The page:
News Update

Analysis: Americans are not hearing Joe Biden right now

A version of this story appeared in CNN’s What Matters newsletter. To get it in your inbox, sign up for free here.
That’s the philosophical problem for a President who should be having one of the best days of his presidency but is instead struggling to convince Americans he’s accomplished anything.
Biden delivered on a promise to get a massive infrastructure bill passed into law — one that had evaded previous presidents. He did it, against all expectations, in a bipartisan way. The signing ceremony attended by members of both parties Monday at the White House should have been a victory lap.
Instead, there are foreboding headlines for Biden and the Democrats.
New polls suggest Americans don’t understand his accomplishment and blame him for the state of the economy they’re worried about.
His approval rating, never extremely strong for a new President, is not too far from Donald Trump territory.
Palace intrigue. CNN’s Edward Isaac-Dovere and Jasmine Wright reported this weekend about mutual frustration between the White House and the office of Vice President Kamala Harris.
I’ll just share the first paragraph of the story, which is backed up with exhaustive reporting:
Worn out by what they see as entrenched dysfunction and lack of focus, key West Wing aides have largely thrown up their hands at Vice President Kamala Harris and her staff — deciding there simply isn’t time to deal with them right now, especially at a moment when President Joe Biden faces quickly multiplying legislative and political concerns.
These are not the types of stories that trickle out when things are going according to plan.
White House press secretary Jen Psaki jumped to Harris’ defense via Twitter on Sunday night.
“For anyone who needs to hear it. @VP is not only a vital partner to @POTUS but a bold leader who has taken on key, important challenges facing the country—from voting rights to addressing root causes of migration to expanding broadband,” tweeted Psaki.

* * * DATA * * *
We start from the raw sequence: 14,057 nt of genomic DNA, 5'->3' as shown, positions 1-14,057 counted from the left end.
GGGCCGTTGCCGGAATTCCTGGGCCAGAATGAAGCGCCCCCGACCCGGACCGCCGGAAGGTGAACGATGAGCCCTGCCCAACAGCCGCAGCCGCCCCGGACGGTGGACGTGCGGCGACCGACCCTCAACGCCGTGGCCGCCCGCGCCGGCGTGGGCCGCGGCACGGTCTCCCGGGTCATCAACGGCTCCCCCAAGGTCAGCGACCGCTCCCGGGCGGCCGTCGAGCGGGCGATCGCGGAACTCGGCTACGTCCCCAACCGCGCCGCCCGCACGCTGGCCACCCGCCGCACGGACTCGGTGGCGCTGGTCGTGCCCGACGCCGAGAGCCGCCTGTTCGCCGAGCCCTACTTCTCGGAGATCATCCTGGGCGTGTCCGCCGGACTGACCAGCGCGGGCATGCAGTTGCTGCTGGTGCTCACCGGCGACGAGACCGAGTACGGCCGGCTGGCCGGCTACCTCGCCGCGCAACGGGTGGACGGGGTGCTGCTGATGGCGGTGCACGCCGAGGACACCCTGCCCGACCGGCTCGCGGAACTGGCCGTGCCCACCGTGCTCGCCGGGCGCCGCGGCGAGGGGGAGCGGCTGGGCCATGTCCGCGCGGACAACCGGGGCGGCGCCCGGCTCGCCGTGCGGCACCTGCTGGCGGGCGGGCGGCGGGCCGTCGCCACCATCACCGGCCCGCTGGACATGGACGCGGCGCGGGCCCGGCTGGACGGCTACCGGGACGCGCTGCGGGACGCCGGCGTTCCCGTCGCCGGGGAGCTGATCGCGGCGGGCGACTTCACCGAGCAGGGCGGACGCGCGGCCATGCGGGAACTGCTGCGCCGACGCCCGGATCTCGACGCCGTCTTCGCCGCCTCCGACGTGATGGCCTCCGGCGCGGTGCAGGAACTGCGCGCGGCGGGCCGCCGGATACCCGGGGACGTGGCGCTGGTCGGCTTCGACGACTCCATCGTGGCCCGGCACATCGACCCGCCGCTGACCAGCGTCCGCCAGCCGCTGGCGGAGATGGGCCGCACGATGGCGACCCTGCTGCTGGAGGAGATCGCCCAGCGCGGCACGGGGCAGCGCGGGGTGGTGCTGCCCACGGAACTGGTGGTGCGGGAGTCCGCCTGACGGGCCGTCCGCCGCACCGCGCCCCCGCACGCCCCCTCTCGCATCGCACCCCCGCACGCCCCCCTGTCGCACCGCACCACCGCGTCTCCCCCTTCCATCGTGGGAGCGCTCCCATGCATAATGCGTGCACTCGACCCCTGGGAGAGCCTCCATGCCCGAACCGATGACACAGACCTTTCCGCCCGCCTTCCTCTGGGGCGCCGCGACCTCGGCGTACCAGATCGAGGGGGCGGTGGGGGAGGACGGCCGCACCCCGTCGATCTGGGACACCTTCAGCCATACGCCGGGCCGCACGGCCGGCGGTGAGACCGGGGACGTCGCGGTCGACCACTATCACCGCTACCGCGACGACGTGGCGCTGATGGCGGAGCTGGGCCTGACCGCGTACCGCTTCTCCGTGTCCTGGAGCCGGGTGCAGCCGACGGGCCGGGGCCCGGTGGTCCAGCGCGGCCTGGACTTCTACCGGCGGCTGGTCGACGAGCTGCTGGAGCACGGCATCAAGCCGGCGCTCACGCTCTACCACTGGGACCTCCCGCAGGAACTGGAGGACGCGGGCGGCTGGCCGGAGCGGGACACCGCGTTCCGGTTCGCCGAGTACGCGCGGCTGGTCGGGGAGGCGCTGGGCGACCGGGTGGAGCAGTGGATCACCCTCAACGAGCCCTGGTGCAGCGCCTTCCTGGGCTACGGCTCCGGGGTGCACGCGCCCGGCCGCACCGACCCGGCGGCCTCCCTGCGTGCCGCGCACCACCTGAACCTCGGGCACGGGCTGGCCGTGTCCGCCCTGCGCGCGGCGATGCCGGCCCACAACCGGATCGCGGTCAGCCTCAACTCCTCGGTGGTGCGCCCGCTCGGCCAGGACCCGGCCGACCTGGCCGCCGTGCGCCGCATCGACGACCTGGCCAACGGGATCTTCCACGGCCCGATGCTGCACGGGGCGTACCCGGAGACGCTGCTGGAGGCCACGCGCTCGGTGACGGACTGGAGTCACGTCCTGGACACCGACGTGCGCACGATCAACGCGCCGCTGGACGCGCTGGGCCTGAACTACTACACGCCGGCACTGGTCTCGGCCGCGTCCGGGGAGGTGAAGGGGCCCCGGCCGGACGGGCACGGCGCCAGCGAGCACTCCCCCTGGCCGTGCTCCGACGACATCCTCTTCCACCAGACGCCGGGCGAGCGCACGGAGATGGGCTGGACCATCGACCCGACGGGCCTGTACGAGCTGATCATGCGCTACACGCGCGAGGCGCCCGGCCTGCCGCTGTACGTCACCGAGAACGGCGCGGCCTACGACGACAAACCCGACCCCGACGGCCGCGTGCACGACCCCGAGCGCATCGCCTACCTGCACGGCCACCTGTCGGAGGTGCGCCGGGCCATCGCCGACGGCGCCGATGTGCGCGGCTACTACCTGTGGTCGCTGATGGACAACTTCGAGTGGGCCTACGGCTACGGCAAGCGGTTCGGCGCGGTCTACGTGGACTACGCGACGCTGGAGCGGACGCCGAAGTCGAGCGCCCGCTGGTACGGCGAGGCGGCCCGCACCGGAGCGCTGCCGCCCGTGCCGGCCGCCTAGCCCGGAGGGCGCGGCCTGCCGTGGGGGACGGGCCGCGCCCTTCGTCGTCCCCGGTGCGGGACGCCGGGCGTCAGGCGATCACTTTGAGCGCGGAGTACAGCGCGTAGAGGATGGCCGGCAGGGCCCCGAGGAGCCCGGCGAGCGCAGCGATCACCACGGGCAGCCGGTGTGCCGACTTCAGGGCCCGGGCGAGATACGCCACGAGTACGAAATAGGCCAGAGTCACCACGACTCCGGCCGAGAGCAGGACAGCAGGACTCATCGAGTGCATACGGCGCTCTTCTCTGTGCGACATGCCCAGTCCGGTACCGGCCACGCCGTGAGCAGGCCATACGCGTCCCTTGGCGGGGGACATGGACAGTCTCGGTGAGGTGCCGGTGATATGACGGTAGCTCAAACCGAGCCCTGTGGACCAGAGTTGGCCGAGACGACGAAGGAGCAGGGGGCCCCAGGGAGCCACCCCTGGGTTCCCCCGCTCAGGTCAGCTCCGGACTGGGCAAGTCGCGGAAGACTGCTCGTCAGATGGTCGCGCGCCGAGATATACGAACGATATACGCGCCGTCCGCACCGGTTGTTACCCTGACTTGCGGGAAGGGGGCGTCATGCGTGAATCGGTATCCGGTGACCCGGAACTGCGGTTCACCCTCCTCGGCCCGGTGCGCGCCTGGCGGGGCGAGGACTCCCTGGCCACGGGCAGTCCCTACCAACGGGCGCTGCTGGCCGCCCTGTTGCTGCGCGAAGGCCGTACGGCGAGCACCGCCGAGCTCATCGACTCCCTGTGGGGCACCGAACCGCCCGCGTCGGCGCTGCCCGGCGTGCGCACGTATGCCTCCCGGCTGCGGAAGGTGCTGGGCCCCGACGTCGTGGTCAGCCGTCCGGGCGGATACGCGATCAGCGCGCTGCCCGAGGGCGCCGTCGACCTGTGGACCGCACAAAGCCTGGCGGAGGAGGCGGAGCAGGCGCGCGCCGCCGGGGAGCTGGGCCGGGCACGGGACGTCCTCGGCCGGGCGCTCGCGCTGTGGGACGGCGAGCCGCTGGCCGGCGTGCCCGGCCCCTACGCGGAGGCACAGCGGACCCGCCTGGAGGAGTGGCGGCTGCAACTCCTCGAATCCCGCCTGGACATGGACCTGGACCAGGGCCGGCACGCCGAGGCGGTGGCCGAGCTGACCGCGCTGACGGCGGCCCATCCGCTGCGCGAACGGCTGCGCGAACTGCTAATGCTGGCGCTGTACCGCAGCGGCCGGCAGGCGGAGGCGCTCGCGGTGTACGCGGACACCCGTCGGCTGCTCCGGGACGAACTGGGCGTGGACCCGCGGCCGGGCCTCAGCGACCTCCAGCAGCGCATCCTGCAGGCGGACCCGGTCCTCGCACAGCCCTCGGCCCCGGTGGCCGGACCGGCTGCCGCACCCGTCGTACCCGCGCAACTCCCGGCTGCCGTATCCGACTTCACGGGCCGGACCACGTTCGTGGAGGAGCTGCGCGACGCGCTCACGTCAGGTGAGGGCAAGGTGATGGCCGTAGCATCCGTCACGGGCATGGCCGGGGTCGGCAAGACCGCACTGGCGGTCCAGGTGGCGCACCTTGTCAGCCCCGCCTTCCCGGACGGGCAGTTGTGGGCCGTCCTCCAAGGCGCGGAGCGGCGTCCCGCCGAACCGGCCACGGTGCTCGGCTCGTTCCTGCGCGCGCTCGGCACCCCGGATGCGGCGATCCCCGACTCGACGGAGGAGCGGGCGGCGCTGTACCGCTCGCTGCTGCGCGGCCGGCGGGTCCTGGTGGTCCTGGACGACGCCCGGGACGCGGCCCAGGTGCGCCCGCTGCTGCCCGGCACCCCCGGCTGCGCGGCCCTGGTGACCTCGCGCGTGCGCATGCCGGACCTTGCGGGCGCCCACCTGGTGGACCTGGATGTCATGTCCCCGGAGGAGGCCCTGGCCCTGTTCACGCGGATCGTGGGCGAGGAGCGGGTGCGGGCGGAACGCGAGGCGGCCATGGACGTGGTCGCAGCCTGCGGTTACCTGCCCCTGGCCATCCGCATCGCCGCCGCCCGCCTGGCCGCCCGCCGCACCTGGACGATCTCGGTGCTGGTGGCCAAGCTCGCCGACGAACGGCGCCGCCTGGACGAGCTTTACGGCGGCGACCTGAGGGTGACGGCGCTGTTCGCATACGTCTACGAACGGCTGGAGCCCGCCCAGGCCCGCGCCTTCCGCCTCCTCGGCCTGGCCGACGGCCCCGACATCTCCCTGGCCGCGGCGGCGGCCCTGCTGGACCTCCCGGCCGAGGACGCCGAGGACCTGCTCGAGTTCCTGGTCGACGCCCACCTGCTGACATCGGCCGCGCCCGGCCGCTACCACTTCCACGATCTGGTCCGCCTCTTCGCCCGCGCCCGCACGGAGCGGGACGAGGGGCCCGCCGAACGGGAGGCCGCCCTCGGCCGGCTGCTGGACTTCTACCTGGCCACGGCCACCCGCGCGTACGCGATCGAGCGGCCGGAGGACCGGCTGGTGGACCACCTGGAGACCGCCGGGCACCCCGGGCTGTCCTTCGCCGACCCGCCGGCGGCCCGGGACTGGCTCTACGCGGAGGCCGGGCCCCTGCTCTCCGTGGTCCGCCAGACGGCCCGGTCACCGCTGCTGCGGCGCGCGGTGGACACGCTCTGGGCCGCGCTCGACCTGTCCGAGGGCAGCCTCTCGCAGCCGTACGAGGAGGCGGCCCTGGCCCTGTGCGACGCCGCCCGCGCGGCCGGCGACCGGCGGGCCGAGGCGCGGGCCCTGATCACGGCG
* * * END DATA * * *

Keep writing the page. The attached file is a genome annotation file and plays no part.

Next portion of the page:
Americans don’t get it yet. The Washington Post headline for a new Post-ABC News poll was grim: “Biden approval hits new low as economic discontent rises.” I asked CNN’s director of polling and election research, Jennifer Agiesta, how we should be viewing these polls.
What kind of a drop is this? “There certainly hasn’t been much good news for Biden in any of the recent polling — his numbers are not in great shape — but the way that polls are sometimes reported may make it sound a little worse than it actually is,” said Agiesta.
“While Biden has reached new lows recently in several polls, the previous comparison points for some of those polls were a while ago. So while his numbers have certainly dropped since the summer and around Labor Day, it is unclear if they are currently still declining or if they have plateaued.”
Not only do Americans question Biden’s accomplishments, there is also concern about his priorities. Agiesta pointed to a CNN poll conducted by SSRS in early November, when 58% said the President has not paid enough attention to the most important problems.
Bottom line. “Biden’s approval rating numbers are consistently landing at low points across several major polls, but it is unclear if they are currently still declining or if they have plateaued,” said Agiesta.
And it’s impossible to know if his approval has hit its floor.
It’s the economy, as usual. The problems for Biden in the poll are centered on perception and the economy. Inflation is expected to persist for months.
So long as Americans are preoccupied with the economy, it could be extremely difficult for Biden to convince them his spending package is helping them.
According to the Post-ABC poll:
  • Seventy percent of Americans have a negative view of the economy.
  • Nearly half the country — 48% — blames Biden for inflation.
  • More than 6 in 10 Americans, including 71% of independents, say he hasn’t accomplished much.
How does Biden’s approval compare? Biden doesn’t have the lowest approval rating of any recent president at this point in his first term. That dubious honor goes to Trump, according to Gallup. But Biden (42% approval in October) is not far above Trump (37% approval at this point in his presidency).